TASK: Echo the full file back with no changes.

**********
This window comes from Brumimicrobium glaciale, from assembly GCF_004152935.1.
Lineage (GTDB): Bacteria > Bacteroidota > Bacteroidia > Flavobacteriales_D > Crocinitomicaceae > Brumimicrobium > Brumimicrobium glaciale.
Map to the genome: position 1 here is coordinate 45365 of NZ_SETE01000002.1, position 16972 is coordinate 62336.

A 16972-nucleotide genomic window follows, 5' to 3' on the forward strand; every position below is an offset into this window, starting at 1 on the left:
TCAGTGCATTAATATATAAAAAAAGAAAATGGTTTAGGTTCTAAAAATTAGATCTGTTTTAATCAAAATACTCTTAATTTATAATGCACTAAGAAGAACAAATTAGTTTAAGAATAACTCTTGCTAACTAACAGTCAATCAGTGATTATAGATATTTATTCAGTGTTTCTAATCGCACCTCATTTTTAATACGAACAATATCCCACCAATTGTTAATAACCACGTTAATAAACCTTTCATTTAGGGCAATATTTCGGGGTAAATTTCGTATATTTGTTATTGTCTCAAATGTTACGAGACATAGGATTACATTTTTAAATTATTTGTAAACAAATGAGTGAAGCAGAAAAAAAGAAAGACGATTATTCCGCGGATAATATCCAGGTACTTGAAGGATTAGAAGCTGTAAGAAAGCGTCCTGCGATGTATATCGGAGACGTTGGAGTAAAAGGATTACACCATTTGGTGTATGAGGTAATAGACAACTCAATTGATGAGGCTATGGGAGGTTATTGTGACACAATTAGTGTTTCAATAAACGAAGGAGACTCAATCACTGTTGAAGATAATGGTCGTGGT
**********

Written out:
This window comes from Brumimicrobium glaciale, from assembly GCF_004152935.1.
Lineage (GTDB): Bacteria > Bacteroidota > Bacteroidia > Flavobacteriales_D > Crocinitomicaceae > Brumimicrobium > Brumimicrobium glaciale.
Map to the genome: position 1 here is coordinate 45365 of NZ_SETE01000002.1, position 16972 is coordinate 62336.

A 16972-nucleotide genomic window follows, 5' to 3' on the forward strand; every position below is an offset into this window, starting at 1 on the left:
TCAGTGCATTAATATATAAAAAAAGAAAATGGTTTAGGTTCTAAAAATTAGATCTGTTTTAATCAAAATACTCTTAATTTATAATGCACTAAGAAGAACAAATTAGTTTAAGAATAACTCTTGCTAACTAACAGTCAATCAGTGATTATAGATATTTATTCAGTGTTTCTAATCGCACCTCATTTTTAATACGAACAATATCCCACCAATTGTTAATAACCACGTTAATAAACCTTTCATTTAGGGCAATATTTCGGGGTAAATTTCGTATATTTGTTATTGTCTCAAATGTTACGAGACATAGGATTACATTTTTAAATTATTTGTAAACAAATGAGTGAAGCAGAAAAAAAGAAAGACGATTATTCCGCGGATAATATCCAGGTACTTGAAGGATTAGAAGCTGTAAGAAAGCGTCCTGCGATGTATATCGGAGACGTTGGAGTAAAAGGATTACACCATTTGGTGTATGAGGTAATAGACAACTCAATTGATGAGGCTATGGGAGGTTATTGTGACACAATTAGTGTTTCAATAAACGAAGGAGACTCAATCACTGTTGAAGATAATGGTCGTGGT